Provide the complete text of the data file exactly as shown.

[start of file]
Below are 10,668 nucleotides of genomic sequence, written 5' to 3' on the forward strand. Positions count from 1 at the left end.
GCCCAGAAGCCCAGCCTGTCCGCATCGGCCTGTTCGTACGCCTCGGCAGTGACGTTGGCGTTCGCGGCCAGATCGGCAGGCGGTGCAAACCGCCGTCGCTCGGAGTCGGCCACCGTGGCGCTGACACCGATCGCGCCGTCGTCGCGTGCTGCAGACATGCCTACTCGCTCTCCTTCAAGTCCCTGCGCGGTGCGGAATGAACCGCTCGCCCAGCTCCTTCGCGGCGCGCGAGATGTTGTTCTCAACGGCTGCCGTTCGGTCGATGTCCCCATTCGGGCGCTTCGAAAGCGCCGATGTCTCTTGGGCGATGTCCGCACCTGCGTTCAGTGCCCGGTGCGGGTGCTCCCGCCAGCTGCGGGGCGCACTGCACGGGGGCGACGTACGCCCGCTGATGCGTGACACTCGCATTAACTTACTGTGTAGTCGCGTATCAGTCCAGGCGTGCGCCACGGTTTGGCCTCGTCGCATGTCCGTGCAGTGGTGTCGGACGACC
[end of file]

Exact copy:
Below are 10,668 nucleotides of genomic sequence, written 5' to 3' on the forward strand. Positions count from 1 at the left end.
GCCCAGAAGCCCAGCCTGTCCGCATCGGCCTGTTCGTACGCCTCGGCAGTGACGTTGGCGTTCGCGGCCAGATCGGCAGGCGGTGCAAACCGCCGTCGCTCGGAGTCGGCCACCGTGGCGCTGACACCGATCGCGCCGTCGTCGCGTGCTGCAGACATGCCTACTCGCTCTCCTTCAAGTCCCTGCGCGGTGCGGAATGAACCGCTCGCCCAGCTCCTTCGCGGCGCGCGAGATGTTGTTCTCAACGGCTGCCGTTCGGTCGATGTCCCCATTCGGGCGCTTCGAAAGCGCCGATGTCTCTTGGGCGATGTCCGCACCTGCGTTCAGTGCCCGGTGCGGGTGCTCCCGCCAGCTGCGGGGCGCACTGCACGGGGGCGACGTACGCCCGCTGATGCGTGACACTCGCATTAACTTACTGTGTAGTCGCGTATCAGTCCAGGCGTGCGCCACGGTTTGGCCTCGTCGCATGTCCGTGCAGTGGTGTCGGACGACC